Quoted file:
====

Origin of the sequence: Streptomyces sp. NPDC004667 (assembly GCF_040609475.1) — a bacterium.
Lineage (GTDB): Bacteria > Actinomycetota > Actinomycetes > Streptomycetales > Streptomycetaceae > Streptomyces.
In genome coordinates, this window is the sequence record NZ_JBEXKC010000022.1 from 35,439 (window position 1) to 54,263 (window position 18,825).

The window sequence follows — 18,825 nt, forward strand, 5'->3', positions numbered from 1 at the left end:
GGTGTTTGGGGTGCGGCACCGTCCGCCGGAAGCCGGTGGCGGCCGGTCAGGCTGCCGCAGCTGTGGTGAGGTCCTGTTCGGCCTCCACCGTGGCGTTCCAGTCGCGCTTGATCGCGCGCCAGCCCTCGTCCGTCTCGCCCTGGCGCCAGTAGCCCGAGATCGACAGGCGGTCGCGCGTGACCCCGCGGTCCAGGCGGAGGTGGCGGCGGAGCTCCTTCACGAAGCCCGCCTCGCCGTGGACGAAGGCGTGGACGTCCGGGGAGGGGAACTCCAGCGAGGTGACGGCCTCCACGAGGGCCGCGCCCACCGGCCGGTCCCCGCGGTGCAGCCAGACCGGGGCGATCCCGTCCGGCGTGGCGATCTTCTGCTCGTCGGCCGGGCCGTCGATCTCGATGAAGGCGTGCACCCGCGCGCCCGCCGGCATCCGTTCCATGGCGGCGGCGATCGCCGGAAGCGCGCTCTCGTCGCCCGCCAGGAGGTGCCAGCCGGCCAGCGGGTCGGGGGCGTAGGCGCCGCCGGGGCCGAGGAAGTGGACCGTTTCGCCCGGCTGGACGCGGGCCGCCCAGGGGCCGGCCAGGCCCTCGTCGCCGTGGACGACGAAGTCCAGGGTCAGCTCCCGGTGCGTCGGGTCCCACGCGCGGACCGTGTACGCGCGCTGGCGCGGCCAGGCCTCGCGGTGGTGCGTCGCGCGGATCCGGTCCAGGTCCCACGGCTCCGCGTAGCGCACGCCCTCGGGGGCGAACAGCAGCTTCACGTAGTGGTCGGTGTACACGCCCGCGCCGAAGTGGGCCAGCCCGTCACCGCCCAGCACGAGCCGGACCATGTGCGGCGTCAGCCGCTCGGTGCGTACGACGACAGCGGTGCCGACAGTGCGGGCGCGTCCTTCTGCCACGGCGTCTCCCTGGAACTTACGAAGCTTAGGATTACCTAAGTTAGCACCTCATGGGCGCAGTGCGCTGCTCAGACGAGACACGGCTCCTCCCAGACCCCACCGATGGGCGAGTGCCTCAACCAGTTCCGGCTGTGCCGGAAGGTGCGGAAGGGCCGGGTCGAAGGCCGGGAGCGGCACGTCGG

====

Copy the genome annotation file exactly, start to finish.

Origin of the sequence: Streptomyces sp. NPDC004667 (assembly GCF_040609475.1) — a bacterium.
Lineage (GTDB): Bacteria > Actinomycetota > Actinomycetes > Streptomycetales > Streptomycetaceae > Streptomyces.
In genome coordinates, this window is the sequence record NZ_JBEXKC010000022.1 from 35,439 (window position 1) to 54,263 (window position 18,825).

The window sequence follows — 18,825 nt, forward strand, 5'->3', positions numbered from 1 at the left end:
GGTGTTTGGGGTGCGGCACCGTCCGCCGGAAGCCGGTGGCGGCCGGTCAGGCTGCCGCAGCTGTGGTGAGGTCCTGTTCGGCCTCCACCGTGGCGTTCCAGTCGCGCTTGATCGCGCGCCAGCCCTCGTCCGTCTCGCCCTGGCGCCAGTAGCCCGAGATCGACAGGCGGTCGCGCGTGACCCCGCGGTCCAGGCGGAGGTGGCGGCGGAGCTCCTTCACGAAGCCCGCCTCGCCGTGGACGAAGGCGTGGACGTCCGGGGAGGGGAACTCCAGCGAGGTGACGGCCTCCACGAGGGCCGCGCCCACCGGCCGGTCCCCGCGGTGCAGCCAGACCGGGGCGATCCCGTCCGGCGTGGCGATCTTCTGCTCGTCGGCCGGGCCGTCGATCTCGATGAAGGCGTGCACCCGCGCGCCCGCCGGCATCCGTTCCATGGCGGCGGCGATCGCCGGAAGCGCGCTCTCGTCGCCCGCCAGGAGGTGCCAGCCGGCCAGCGGGTCGGGGGCGTAGGCGCCGCCGGGGCCGAGGAAGTGGACCGTTTCGCCCGGCTGGACGCGGGCCGCCCAGGGGCCGGCCAGGCCCTCGTCGCCGTGGACGACGAAGTCCAGGGTCAGCTCCCGGTGCGTCGGGTCCCACGCGCGGACCGTGTACGCGCGCTGGCGCGGCCAGGCCTCGCGGTGGTGCGTCGCGCGGATCCGGTCCAGGTCCCACGGCTCCGCGTAGCGCACGCCCTCGGGGGCGAACAGCAGCTTCACGTAGTGGTCGGTGTACACGCCCGCGCCGAAGTGGGCCAGCCCGTCACCGCCCAGCACGAGCCGGACCATGTGCGGCGTCAGCCGCTCGGTGCGTACGACGACAGCGGTGCCGACAGTGCGGGCGCGTCCTTCTGCCACGGCGTCTCCCTGGAACTTACGAAGCTTAGGATTACCTAAGTTAGCACCTCATGGGCGCAGTGCGCTGCTCAGACGAGACACGGCTCCTCCCAGACCCCACCGATGGGCGAGTGCCTCAACCAGTTCCGGCTGTGCCGGAAGGTGCGGAAGGGCCGGGTCGAAGGCCGGGAGCGGCACGTCGG